Women undergoing IVF treatment should have just one embryo implanted instead of two, researchers have said.
By Caroline Ryan
BBC News Online health staff in Berlin
Scandinavian researchers told the European Fertility Conference in Berlin single embryos give women virtually the same chance of becoming pregnant.
They said it meant woman and babies would avoid the risks associated with multiple births.
But the UK's fertility authority said more evidence was needed before it could recommend use of just one embryo.
Over 660 patients were studied in the Scandinavian research, which took place in centres in Sweden, Norway, Denmark.
All the women were under 36 years of age, and undergoing a first or second IVF cycle, and had at least two good quality embryos available for transfer or freezing.
They either had two embryos implanted, or one embryo implanted and one frozen for use in a second cycle if there was no live birth from the first.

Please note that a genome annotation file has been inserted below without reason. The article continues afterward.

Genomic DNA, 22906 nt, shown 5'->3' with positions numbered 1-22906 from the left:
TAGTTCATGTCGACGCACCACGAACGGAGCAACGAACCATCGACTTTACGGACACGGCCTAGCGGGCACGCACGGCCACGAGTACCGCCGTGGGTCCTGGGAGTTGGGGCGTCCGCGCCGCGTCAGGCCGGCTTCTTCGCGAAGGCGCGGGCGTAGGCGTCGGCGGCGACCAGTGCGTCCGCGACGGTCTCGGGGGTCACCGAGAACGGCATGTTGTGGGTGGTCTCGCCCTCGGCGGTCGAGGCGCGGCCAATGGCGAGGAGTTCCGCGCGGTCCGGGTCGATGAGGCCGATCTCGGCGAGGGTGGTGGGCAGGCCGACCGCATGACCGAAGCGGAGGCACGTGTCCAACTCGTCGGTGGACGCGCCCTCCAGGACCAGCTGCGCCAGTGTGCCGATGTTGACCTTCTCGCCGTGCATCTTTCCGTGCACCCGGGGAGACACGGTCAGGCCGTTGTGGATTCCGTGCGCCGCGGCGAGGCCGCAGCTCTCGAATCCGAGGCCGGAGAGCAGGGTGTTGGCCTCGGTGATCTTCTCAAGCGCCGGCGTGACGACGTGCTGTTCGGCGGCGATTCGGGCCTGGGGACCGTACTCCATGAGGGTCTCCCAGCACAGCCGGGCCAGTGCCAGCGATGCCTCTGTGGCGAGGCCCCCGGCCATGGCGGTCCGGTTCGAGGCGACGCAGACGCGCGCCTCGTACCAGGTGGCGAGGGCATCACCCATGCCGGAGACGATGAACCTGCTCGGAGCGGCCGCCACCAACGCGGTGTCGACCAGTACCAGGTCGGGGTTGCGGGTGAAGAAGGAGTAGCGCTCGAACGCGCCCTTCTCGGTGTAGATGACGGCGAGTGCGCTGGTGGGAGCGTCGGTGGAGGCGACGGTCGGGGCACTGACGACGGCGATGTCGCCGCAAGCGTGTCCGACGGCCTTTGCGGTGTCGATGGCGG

The pregnancy rate among those given single embryos was 39.7%, compared to 43.5% in the double embryo group.
Ninety one of the single-embryo women became pregnant after their first cycle of treatment. Another 29 became pregnant after the second.
In the double embryo group, 142 women became pregnant.
Dr Ann Thurin of Sahlgrenska University Hospital, Goteborg, Sweden, who led the study, told BBC News Online: "You get the same live births [from single embryo transfers], but you don't have the multiple births, which is the main problem."
Multiple births tend to lead to smaller babies, and a higher risk of health problems for both the babies and their mother.
She said she would recommend all European countries introduced the single embryo transfer as standard for women in this group - under 36, in their first or second cycles who have good quality embryos.
The Human Fertilisation and Embryology Authority, which regulates fertility treatment in the UK, ruled earlier this year that a maximum of two embryos should be implanted in each cycle of treatment.
A spokeswoman said: "One of the reasons the HFEA is at this conference is to look at the evidence that comes from other countries."
But she said more evidence was needed before the HFEA recommended a move to single embryo transfer.
"We have stated that we would like to move to single embryo transfer, but we don't want to do that if it's going to disadvantage anyone.
"If there was an age limit, we would have to get it right."